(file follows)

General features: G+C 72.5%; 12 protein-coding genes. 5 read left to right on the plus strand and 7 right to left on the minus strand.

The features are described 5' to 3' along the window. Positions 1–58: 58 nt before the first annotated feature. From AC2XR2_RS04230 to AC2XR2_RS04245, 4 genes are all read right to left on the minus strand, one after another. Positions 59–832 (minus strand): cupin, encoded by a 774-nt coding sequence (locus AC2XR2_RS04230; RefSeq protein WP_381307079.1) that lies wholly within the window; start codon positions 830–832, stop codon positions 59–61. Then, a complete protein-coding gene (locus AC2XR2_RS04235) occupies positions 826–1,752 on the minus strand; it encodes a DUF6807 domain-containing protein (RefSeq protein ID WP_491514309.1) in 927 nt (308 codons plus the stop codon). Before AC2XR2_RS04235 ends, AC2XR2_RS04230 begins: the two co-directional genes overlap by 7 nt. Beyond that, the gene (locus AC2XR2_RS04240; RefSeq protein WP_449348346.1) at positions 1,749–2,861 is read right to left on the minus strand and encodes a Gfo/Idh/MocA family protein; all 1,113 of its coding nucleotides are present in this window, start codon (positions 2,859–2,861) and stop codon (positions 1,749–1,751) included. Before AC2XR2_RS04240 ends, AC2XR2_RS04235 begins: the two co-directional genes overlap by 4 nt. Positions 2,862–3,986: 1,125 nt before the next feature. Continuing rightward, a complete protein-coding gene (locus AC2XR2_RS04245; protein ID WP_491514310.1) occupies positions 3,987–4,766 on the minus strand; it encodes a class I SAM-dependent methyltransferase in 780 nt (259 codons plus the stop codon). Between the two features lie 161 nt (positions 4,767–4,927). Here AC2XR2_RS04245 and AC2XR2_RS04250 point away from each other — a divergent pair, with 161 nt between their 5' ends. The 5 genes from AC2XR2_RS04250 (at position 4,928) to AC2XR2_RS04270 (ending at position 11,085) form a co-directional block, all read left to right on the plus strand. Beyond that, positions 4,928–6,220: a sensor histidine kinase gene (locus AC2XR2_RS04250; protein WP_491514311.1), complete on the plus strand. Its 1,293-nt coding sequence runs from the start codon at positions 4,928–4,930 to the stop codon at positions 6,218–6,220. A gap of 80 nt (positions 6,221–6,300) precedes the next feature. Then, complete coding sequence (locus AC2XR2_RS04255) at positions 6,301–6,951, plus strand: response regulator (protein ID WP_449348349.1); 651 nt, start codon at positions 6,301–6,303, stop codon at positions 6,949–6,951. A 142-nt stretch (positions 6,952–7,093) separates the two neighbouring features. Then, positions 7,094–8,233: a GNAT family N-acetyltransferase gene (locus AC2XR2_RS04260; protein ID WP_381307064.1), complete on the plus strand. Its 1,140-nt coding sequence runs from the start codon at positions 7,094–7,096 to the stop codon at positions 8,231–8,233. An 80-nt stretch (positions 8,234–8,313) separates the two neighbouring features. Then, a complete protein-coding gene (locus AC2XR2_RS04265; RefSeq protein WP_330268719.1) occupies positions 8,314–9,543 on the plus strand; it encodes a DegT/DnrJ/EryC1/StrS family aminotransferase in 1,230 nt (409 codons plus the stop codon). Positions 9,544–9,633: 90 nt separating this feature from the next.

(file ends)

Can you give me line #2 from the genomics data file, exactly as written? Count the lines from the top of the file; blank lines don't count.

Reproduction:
The features are described 5' to 3' along the window. Positions 1–58: 58 nt before the first annotated feature. From AC2XR2_RS04230 to AC2XR2_RS04245, 4 genes are all read right to left on the minus strand, one after another. Positions 59–832 (minus strand): cupin, encoded by a 774-nt coding sequence (locus AC2XR2_RS04230; RefSeq protein WP_381307079.1) that lies wholly within the window; start codon positions 830–832, stop codon positions 59–61. Then, a complete protein-coding gene (locus AC2XR2_RS04235) occupies positions 826–1,752 on the minus strand; it encodes a DUF6807 domain-containing protein (RefSeq protein ID WP_491514309.1) in 927 nt (308 codons plus the stop codon). Before AC2XR2_RS04235 ends, AC2XR2_RS04230 begins: the two co-directional genes overlap by 7 nt. Beyond that, the gene (locus AC2XR2_RS04240; RefSeq protein WP_449348346.1) at positions 1,749–2,861 is read right to left on the minus strand and encodes a Gfo/Idh/MocA family protein; all 1,113 of its coding nucleotides are present in this window, start codon (positions 2,859–2,861) and stop codon (positions 1,749–1,751) included. Before AC2XR2_RS04240 ends, AC2XR2_RS04235 begins: the two co-directional genes overlap by 4 nt. Positions 2,862–3,986: 1,125 nt before the next feature. Continuing rightward, a complete protein-coding gene (locus AC2XR2_RS04245; protein ID WP_491514310.1) occupies positions 3,987–4,766 on the minus strand; it encodes a class I SAM-dependent methyltransferase in 780 nt (259 codons plus the stop codon). Between the two features lie 161 nt (positions 4,767–4,927). Here AC2XR2_RS04245 and AC2XR2_RS04250 point away from each other — a divergent pair, with 161 nt between their 5' ends. The 5 genes from AC2XR2_RS04250 (at position 4,928) to AC2XR2_RS04270 (ending at position 11,085) form a co-directional block, all read left to right on the plus strand. Beyond that, positions 4,928–6,220: a sensor histidine kinase gene (locus AC2XR2_RS04250; protein WP_491514311.1), complete on the plus strand. Its 1,293-nt coding sequence runs from the start codon at positions 4,928–4,930 to the stop codon at positions 6,218–6,220. A gap of 80 nt (positions 6,221–6,300) precedes the next feature. Then, complete coding sequence (locus AC2XR2_RS04255) at positions 6,301–6,951, plus strand: response regulator (protein ID WP_449348349.1); 651 nt, start codon at positions 6,301–6,303, stop codon at positions 6,949–6,951. A 142-nt stretch (positions 6,952–7,093) separates the two neighbouring features. Then, positions 7,094–8,233: a GNAT family N-acetyltransferase gene (locus AC2XR2_RS04260; protein ID WP_381307064.1), complete on the plus strand. Its 1,140-nt coding sequence runs from the start codon at positions 7,094–7,096 to the stop codon at positions 8,231–8,233. An 80-nt stretch (positions 8,234–8,313) separates the two neighbouring features. Then, a complete protein-coding gene (locus AC2XR2_RS04265; RefSeq protein WP_330268719.1) occupies positions 8,314–9,543 on the plus strand; it encodes a DegT/DnrJ/EryC1/StrS family aminotransferase in 1,230 nt (409 codons plus the stop codon). Positions 9,544–9,633: 90 nt separating this feature from the next.